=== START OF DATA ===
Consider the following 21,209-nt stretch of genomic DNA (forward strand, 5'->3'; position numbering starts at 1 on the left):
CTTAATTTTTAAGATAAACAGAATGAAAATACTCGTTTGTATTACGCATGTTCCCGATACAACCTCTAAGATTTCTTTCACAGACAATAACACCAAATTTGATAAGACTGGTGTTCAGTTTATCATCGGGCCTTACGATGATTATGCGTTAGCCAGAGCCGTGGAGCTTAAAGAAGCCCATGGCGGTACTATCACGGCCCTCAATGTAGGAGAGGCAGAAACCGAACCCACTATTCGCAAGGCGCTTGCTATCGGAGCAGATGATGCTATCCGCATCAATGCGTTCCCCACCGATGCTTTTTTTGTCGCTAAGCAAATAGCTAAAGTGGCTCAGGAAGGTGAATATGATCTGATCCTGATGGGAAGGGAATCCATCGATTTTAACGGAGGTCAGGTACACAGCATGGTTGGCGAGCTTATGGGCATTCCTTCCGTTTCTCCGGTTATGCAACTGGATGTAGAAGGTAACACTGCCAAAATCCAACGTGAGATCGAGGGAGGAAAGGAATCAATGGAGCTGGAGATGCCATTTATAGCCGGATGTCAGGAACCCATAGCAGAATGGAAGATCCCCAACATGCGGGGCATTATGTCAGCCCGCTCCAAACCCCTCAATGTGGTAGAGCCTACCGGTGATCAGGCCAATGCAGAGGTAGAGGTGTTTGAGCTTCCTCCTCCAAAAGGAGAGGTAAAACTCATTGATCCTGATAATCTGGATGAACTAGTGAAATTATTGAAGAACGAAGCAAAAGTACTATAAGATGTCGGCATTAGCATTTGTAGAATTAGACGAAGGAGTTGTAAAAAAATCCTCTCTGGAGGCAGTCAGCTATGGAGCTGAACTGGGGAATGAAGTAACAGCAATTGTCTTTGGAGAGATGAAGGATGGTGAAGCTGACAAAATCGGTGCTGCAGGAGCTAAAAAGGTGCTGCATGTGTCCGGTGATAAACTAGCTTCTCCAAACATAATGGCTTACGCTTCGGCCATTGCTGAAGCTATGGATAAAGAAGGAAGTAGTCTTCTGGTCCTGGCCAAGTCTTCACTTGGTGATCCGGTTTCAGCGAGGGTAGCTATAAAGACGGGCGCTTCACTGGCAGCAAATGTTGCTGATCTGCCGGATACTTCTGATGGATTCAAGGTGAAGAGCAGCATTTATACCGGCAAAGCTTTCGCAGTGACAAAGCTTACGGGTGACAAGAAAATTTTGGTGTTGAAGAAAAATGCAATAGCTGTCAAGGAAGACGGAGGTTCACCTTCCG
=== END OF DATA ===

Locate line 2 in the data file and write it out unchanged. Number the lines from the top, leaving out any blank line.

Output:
CTTAATTTTTAAGATAAACAGAATGAAAATACTCGTTTGTATTACGCATGTTCCCGATACAACCTCTAAGATTTCTTTCACAGACAATAACACCAAATTTGATAAGACTGGTGTTCAGTTTATCATCGGGCCTTACGATGATTATGCGTTAGCCAGAGCCGTGGAGCTTAAAGAAGCCCATGGCGGTACTATCACGGCCCTCAATGTAGGAGAGGCAGAAACCGAACCCACTATTCGCAAGGCGCTTGCTATCGGAGCAGATGATGCTATCCGCATCAATGCGTTCCCCACCGATGCTTTTTTTGTCGCTAAGCAAATAGCTAAAGTGGCTCAGGAAGGTGAATATGATCTGATCCTGATGGGAAGGGAATCCATCGATTTTAACGGAGGTCAGGTACACAGCATGGTTGGCGAGCTTATGGGCATTCCTTCCGTTTCTCCGGTTATGCAACTGGATGTAGAAGGTAACACTGCCAAAATCCAACGTGAGATCGAGGGAGGAAAGGAATCAATGGAGCTGGAGATGCCATTTATAGCCGGATGTCAGGAACCCATAGCAGAATGGAAGATCCCCAACATGCGGGGCATTATGTCAGCCCGCTCCAAACCCCTCAATGTGGTAGAGCCTACCGGTGATCAGGCCAATGCAGAGGTAGAGGTGTTTGAGCTTCCTCCTCCAAAAGGAGAGGTAAAACTCATTGATCCTGATAATCTGGATGAACTAGTGAAATTATTGAAGAACGAAGCAAAAGTACTATAAGATGTCGGCATTAGCATTTGTAGAATTAGACGAAGGAGTTGTAAAAAAATCCTCTCTGGAGGCAGTCAGCTATGGAGCTGAACTGGGGAATGAAGTAACAGCAATTGTCTTTGGAGAGATGAAGGATGGTGAAGCTGACAAAATCGGTGCTGCAGGAGCTAAAAAGGTGCTGCATGTGTCCGGTGATAAACTAGCTTCTCCAAACATAATGGCTTACGCTTCGGCCATTGCTGAAGCTATGGATAAAGAAGGAAGTAGTCTTCTGGTCCTGGCCAAGTCTTCACTTGGTGATCCGGTTTCAGCGAGGGTAGCTATAAAGACGGGCGCTTCACTGGCAGCAAATGTTGCTGATCTGCCGGATACTTCTGATGGATTCAAGGTGAAGAGCAGCATTTATACCGGCAAAGCTTTCGCAGTGACAAAGCTTACGGGTGACAAGAAAATTTTGGTGTTGAAGAAAAATGCAATAGCTGTCAAGGAAGACGGAGGTTCACCTTCCG